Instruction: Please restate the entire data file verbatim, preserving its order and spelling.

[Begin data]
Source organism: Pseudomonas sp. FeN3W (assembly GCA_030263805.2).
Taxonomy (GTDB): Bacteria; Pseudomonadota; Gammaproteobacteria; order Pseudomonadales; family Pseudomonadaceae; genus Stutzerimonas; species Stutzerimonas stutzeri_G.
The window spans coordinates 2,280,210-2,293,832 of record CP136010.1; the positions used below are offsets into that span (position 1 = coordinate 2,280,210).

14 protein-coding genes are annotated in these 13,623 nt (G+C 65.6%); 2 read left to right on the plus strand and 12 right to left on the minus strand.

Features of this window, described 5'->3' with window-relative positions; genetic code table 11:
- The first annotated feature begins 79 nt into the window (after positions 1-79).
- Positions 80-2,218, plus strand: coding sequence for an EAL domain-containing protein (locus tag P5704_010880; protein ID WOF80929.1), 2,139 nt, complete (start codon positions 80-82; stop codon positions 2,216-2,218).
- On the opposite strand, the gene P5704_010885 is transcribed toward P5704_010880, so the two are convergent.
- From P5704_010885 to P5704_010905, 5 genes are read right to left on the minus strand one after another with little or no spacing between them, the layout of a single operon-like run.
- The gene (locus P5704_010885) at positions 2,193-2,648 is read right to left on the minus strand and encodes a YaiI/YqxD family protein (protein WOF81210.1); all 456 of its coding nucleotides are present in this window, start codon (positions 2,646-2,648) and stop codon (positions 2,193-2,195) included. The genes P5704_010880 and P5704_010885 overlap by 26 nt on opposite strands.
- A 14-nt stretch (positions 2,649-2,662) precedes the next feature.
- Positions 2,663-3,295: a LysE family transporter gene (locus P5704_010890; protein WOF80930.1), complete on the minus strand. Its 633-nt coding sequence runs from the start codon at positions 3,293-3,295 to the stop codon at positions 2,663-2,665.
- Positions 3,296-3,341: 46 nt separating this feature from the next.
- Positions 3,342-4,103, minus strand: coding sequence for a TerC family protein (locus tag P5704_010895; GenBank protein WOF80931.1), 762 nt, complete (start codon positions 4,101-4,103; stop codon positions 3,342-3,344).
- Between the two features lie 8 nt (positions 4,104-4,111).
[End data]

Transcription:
Source organism: Pseudomonas sp. FeN3W (assembly GCA_030263805.2).
Taxonomy (GTDB): Bacteria; Pseudomonadota; Gammaproteobacteria; order Pseudomonadales; family Pseudomonadaceae; genus Stutzerimonas; species Stutzerimonas stutzeri_G.
The window spans coordinates 2,280,210-2,293,832 of record CP136010.1; the positions used below are offsets into that span (position 1 = coordinate 2,280,210).

14 protein-coding genes are annotated in these 13,623 nt (G+C 65.6%); 2 read left to right on the plus strand and 12 right to left on the minus strand.

Features of this window, described 5'->3' with window-relative positions; genetic code table 11:
- The first annotated feature begins 79 nt into the window (after positions 1-79).
- Positions 80-2,218, plus strand: coding sequence for an EAL domain-containing protein (locus tag P5704_010880; protein ID WOF80929.1), 2,139 nt, complete (start codon positions 80-82; stop codon positions 2,216-2,218).
- On the opposite strand, the gene P5704_010885 is transcribed toward P5704_010880, so the two are convergent.
- From P5704_010885 to P5704_010905, 5 genes are read right to left on the minus strand one after another with little or no spacing between them, the layout of a single operon-like run.
- The gene (locus P5704_010885) at positions 2,193-2,648 is read right to left on the minus strand and encodes a YaiI/YqxD family protein (protein WOF81210.1); all 456 of its coding nucleotides are present in this window, start codon (positions 2,646-2,648) and stop codon (positions 2,193-2,195) included. The genes P5704_010880 and P5704_010885 overlap by 26 nt on opposite strands.
- A 14-nt stretch (positions 2,649-2,662) precedes the next feature.
- Positions 2,663-3,295: a LysE family transporter gene (locus P5704_010890; protein WOF80930.1), complete on the minus strand. Its 633-nt coding sequence runs from the start codon at positions 3,293-3,295 to the stop codon at positions 2,663-2,665.
- Positions 3,296-3,341: 46 nt separating this feature from the next.
- Positions 3,342-4,103, minus strand: coding sequence for a TerC family protein (locus tag P5704_010895; GenBank protein WOF80931.1), 762 nt, complete (start codon positions 4,101-4,103; stop codon positions 3,342-3,344).
- Between the two features lie 8 nt (positions 4,104-4,111).